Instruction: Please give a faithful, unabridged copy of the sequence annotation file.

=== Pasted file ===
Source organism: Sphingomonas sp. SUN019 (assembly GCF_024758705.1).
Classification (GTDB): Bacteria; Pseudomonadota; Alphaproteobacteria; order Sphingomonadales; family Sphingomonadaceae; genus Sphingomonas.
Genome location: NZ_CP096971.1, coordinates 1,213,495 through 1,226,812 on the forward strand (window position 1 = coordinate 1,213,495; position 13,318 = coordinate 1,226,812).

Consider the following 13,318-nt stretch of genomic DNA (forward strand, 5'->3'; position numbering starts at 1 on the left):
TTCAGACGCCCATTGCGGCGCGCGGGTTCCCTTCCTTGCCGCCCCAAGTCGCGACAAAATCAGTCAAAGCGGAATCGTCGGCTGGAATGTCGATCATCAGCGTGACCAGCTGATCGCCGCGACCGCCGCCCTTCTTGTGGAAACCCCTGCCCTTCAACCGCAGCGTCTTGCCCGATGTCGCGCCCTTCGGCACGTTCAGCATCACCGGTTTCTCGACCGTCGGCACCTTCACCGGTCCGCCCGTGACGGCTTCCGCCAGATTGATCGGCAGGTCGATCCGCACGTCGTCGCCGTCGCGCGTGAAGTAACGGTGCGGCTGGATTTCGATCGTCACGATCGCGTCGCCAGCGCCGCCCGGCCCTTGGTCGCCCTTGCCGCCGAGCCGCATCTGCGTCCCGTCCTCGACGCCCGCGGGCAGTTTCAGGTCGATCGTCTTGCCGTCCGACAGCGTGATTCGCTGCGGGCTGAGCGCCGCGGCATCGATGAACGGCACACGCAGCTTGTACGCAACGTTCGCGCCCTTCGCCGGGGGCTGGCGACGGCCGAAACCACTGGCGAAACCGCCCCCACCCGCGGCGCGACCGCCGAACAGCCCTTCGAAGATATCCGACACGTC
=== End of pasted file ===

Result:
Source organism: Sphingomonas sp. SUN019 (assembly GCF_024758705.1).
Classification (GTDB): Bacteria; Pseudomonadota; Alphaproteobacteria; order Sphingomonadales; family Sphingomonadaceae; genus Sphingomonas.
Genome location: NZ_CP096971.1, coordinates 1,213,495 through 1,226,812 on the forward strand (window position 1 = coordinate 1,213,495; position 13,318 = coordinate 1,226,812).

Consider the following 13,318-nt stretch of genomic DNA (forward strand, 5'->3'; position numbering starts at 1 on the left):
TTCAGACGCCCATTGCGGCGCGCGGGTTCCCTTCCTTGCCGCCCCAAGTCGCGACAAAATCAGTCAAAGCGGAATCGTCGGCTGGAATGTCGATCATCAGCGTGACCAGCTGATCGCCGCGACCGCCGCCCTTCTTGTGGAAACCCCTGCCCTTCAACCGCAGCGTCTTGCCCGATGTCGCGCCCTTCGGCACGTTCAGCATCACCGGTTTCTCGACCGTCGGCACCTTCACCGGTCCGCCCGTGACGGCTTCCGCCAGATTGATCGGCAGGTCGATCCGCACGTCGTCGCCGTCGCGCGTGAAGTAACGGTGCGGCTGGATTTCGATCGTCACGATCGCGTCGCCAGCGCCGCCCGGCCCTTGGTCGCCCTTGCCGCCGAGCCGCATCTGCGTCCCGTCCTCGACGCCCGCGGGCAGTTTCAGGTCGATCGTCTTGCCGTCCGACAGCGTGATTCGCTGCGGGCTGAGCGCCGCGGCATCGATGAACGGCACACGCAGCTTGTACGCAACGTTCGCGCCCTTCGCCGGGGGCTGGCGACGGCCGAAACCACTGGCGAAACCGCCCCCACCCGCGGCGCGACCGCCGAACAGCCCTTCGAAGATATCCGACACGTC